In a country that had not lost its collective mind on the subject of race fifty years ago, these malefactors would be shamed before their comrades, then sent to the brig for five years each, then dishonorably discharged. In the country we actually live in, where blacks are the pampered pets of a fawning elite class, they will probably be decorated for valor.
And of course these ladies weren’t punished. West Point weaseled out by saying that “that based upon available evidence none of the participants, through their actions, intended to show support for a political movement". [West Point Photo Inquiry Clears Cadets, May 10, 2016]
Finally, in 2013, I did a blog post called Single Moms In The Army, based on the case of single mother Alexis Hutchinson, below with her son, who was an Army cook, supposed to be available for deployment overseas:
On Thursday, the military decided not to court-martial a single mother who skipped deployment to Afghanistan to avoid placing her child in foster care. Alexis Hutchinson, formerly an Army cook, received an other-than-honorable discharge. Her rank has been reduced to private and she will most likely lose her benefits.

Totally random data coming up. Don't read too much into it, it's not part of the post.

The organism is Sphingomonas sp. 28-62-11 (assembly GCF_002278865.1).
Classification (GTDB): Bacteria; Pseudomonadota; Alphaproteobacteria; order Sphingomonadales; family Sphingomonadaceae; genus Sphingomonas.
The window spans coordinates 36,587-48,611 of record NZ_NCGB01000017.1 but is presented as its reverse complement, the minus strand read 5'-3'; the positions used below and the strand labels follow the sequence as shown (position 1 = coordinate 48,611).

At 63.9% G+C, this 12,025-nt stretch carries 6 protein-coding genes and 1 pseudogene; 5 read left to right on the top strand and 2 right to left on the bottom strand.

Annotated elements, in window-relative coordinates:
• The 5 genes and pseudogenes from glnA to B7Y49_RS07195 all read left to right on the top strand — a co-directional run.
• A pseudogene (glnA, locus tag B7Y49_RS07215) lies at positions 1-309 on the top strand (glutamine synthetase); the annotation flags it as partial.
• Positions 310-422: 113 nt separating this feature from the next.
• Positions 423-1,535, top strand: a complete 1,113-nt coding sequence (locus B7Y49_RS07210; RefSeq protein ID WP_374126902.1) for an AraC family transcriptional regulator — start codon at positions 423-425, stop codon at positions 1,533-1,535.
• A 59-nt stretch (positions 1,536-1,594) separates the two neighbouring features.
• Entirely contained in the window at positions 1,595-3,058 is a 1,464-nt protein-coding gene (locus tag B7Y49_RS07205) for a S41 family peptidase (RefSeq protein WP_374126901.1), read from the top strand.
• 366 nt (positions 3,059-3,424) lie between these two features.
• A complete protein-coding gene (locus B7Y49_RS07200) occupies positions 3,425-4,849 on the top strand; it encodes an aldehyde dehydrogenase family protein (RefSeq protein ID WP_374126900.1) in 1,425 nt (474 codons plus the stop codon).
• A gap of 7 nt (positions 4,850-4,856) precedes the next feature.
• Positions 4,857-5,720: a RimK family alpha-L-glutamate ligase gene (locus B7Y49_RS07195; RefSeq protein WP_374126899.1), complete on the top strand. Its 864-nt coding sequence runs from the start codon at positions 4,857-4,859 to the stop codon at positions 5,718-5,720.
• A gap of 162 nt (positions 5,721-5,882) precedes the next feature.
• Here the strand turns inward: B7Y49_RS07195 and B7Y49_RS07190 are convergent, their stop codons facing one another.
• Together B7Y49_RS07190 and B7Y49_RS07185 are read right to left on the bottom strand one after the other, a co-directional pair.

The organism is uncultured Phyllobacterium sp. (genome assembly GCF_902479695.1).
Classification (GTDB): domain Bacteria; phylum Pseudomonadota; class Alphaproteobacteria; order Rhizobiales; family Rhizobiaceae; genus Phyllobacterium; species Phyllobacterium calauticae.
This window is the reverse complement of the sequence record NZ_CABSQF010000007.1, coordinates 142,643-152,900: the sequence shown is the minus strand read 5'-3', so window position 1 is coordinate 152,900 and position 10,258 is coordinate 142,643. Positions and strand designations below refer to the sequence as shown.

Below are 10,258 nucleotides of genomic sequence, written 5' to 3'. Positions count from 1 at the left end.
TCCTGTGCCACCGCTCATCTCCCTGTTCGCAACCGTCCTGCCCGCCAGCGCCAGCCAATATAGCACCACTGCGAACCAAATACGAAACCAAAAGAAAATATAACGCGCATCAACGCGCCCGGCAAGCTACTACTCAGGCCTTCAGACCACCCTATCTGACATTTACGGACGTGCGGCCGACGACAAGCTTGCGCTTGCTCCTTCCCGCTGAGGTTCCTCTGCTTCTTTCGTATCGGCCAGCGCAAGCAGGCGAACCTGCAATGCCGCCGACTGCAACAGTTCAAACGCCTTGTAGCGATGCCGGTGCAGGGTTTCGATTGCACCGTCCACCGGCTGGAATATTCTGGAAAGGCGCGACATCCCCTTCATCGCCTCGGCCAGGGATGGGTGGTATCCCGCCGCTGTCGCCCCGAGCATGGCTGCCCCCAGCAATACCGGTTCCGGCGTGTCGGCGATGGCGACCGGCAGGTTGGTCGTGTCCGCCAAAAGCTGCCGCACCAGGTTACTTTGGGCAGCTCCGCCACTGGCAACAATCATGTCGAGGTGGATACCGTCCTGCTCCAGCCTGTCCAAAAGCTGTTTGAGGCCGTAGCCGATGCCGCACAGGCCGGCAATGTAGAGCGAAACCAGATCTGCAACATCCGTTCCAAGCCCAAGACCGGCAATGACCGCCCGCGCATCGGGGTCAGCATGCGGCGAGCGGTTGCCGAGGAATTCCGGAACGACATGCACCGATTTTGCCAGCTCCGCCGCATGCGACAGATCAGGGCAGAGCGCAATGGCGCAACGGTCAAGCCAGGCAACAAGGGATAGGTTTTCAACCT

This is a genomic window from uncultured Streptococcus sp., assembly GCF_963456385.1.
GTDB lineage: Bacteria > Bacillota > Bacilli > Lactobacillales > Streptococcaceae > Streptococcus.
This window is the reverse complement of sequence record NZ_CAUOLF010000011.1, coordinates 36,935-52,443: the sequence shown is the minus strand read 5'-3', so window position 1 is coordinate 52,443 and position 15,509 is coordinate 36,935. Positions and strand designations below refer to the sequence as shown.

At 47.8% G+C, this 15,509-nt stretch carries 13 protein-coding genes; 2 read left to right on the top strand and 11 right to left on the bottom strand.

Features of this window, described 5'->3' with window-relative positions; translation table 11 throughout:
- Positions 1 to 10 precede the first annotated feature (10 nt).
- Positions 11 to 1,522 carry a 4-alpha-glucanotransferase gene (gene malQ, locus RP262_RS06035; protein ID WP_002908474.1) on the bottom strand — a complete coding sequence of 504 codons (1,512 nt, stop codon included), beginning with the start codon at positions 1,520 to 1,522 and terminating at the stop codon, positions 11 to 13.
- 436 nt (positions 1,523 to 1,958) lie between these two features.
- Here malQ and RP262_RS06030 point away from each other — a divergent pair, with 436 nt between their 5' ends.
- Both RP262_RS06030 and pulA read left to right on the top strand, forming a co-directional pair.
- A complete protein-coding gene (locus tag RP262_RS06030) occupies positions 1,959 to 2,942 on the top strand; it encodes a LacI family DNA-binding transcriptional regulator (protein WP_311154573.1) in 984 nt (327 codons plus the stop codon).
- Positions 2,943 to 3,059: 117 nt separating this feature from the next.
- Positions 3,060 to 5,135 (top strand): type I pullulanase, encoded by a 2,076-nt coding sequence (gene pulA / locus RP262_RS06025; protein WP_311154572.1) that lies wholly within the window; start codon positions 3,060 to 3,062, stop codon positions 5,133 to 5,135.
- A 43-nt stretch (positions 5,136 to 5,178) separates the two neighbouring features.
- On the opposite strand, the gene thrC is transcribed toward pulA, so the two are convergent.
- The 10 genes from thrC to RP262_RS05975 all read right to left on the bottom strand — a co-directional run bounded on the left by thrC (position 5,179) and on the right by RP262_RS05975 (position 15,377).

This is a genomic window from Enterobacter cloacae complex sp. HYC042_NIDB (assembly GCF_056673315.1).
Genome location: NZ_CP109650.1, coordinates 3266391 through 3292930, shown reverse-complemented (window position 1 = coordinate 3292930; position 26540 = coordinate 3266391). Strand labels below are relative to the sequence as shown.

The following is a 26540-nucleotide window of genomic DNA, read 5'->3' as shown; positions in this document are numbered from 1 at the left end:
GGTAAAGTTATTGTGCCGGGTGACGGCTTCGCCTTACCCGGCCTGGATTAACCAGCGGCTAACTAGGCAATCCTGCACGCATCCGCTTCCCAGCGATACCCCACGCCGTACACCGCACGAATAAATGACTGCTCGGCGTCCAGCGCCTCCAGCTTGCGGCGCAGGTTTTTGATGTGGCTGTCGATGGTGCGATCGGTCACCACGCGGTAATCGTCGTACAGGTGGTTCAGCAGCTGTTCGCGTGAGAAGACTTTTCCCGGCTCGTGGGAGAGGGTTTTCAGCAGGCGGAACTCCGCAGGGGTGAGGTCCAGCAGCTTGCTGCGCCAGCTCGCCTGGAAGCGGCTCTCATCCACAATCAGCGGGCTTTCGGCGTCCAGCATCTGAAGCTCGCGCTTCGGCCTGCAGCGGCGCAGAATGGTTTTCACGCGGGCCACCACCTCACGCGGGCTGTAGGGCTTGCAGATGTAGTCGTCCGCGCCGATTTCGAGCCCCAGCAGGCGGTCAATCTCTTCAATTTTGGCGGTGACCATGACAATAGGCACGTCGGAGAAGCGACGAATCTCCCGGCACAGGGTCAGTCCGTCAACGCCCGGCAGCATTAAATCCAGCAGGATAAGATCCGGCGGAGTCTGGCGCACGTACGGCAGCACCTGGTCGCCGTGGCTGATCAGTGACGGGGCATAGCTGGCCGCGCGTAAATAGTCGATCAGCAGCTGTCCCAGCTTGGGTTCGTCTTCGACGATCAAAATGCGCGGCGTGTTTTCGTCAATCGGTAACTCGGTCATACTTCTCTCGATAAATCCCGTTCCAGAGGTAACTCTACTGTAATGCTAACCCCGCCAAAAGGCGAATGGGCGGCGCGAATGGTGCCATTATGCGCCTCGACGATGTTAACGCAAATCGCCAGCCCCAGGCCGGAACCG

The 21-year-old Oakland native arranged to leave her 10-month-old son with her mother when she learned she was deploying to Afghanistan. After caring for the boy, Hutchinson's mother decided the arrangement was not sustainable. Hutchinson claims she could not find an alternative caregiver and that the military told her she should put her son in foster care. Army officials, however, claim she had no intention of deploying in the first place.
"Skipped deployment" is one way of putting it—the New York Times called it "what might seem natural to a parent but to the Army was a serious offense". [Single Mother Is Spared Court-Martial, by James Dao, February 11, 2010] Readers with military experience will remember it as "AWOL, Missing Movement "—she didn't get on the plane, so her unit flew to Afghanistan without her.
For an actual soldier, this is a very serious offence. It's true that Hutchinson’s unit was probably better off without her, but that was not her decision to make.
If there were an actual war on, the question would not be "How Well Does the Military Treat Single Mothers?" but "Are Single Mothers Any Damned Use To The Military?"
On Memorial Day, it’s time to remember that the beaches of Normandy and Iwo Jima were not stormed by resentful black females in uniform, but by the same white males who continue to make up the majority of America’s actual fighters—and, despite the multicultural modern Army, the majority of deaths in modern combat.
Previous Memorial Day Columns